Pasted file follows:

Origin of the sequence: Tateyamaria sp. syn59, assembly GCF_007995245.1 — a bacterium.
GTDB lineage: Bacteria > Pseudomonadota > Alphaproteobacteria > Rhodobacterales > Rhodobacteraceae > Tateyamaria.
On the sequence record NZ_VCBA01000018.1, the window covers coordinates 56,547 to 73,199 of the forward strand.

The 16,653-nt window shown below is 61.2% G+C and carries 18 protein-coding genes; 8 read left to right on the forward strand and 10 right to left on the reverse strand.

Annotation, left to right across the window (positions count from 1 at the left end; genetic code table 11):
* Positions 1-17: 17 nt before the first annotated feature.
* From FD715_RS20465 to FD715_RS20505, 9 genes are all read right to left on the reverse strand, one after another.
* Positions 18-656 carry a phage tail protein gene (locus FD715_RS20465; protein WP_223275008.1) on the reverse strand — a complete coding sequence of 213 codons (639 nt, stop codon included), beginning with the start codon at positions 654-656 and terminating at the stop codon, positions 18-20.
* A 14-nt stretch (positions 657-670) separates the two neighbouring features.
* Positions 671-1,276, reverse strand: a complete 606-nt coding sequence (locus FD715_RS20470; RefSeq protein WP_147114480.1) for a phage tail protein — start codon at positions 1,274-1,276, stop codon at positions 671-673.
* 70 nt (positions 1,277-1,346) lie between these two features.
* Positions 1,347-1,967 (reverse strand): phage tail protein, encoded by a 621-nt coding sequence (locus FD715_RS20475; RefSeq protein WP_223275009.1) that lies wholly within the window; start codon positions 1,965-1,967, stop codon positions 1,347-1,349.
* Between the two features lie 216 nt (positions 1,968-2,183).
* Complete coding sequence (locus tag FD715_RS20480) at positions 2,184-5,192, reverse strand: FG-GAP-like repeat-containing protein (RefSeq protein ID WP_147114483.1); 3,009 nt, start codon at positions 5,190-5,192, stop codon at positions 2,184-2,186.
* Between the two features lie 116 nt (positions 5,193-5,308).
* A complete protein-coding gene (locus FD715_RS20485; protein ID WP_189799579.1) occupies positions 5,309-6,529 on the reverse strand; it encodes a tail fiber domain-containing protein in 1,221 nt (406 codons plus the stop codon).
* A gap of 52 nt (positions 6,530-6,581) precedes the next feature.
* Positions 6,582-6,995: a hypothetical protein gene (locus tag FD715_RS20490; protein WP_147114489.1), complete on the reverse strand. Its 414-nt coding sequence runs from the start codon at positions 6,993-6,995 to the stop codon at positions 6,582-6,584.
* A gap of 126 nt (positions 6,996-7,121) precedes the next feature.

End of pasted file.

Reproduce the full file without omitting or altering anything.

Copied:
Origin of the sequence: Tateyamaria sp. syn59, assembly GCF_007995245.1 — a bacterium.
GTDB lineage: Bacteria > Pseudomonadota > Alphaproteobacteria > Rhodobacterales > Rhodobacteraceae > Tateyamaria.
On the sequence record NZ_VCBA01000018.1, the window covers coordinates 56,547 to 73,199 of the forward strand.

The 16,653-nt window shown below is 61.2% G+C and carries 18 protein-coding genes; 8 read left to right on the forward strand and 10 right to left on the reverse strand.

Annotation, left to right across the window (positions count from 1 at the left end; genetic code table 11):
* Positions 1-17: 17 nt before the first annotated feature.
* From FD715_RS20465 to FD715_RS20505, 9 genes are all read right to left on the reverse strand, one after another.
* Positions 18-656 carry a phage tail protein gene (locus FD715_RS20465; protein WP_223275008.1) on the reverse strand — a complete coding sequence of 213 codons (639 nt, stop codon included), beginning with the start codon at positions 654-656 and terminating at the stop codon, positions 18-20.
* A 14-nt stretch (positions 657-670) separates the two neighbouring features.
* Positions 671-1,276, reverse strand: a complete 606-nt coding sequence (locus FD715_RS20470; RefSeq protein WP_147114480.1) for a phage tail protein — start codon at positions 1,274-1,276, stop codon at positions 671-673.
* 70 nt (positions 1,277-1,346) lie between these two features.
* Positions 1,347-1,967 (reverse strand): phage tail protein, encoded by a 621-nt coding sequence (locus FD715_RS20475; RefSeq protein WP_223275009.1) that lies wholly within the window; start codon positions 1,965-1,967, stop codon positions 1,347-1,349.
* Between the two features lie 216 nt (positions 1,968-2,183).
* Complete coding sequence (locus tag FD715_RS20480) at positions 2,184-5,192, reverse strand: FG-GAP-like repeat-containing protein (RefSeq protein ID WP_147114483.1); 3,009 nt, start codon at positions 5,190-5,192, stop codon at positions 2,184-2,186.
* Between the two features lie 116 nt (positions 5,193-5,308).
* A complete protein-coding gene (locus FD715_RS20485; protein ID WP_189799579.1) occupies positions 5,309-6,529 on the reverse strand; it encodes a tail fiber domain-containing protein in 1,221 nt (406 codons plus the stop codon).
* A gap of 52 nt (positions 6,530-6,581) precedes the next feature.
* Positions 6,582-6,995: a hypothetical protein gene (locus tag FD715_RS20490; protein WP_147114489.1), complete on the reverse strand. Its 414-nt coding sequence runs from the start codon at positions 6,993-6,995 to the stop codon at positions 6,582-6,584.
* A gap of 126 nt (positions 6,996-7,121) precedes the next feature.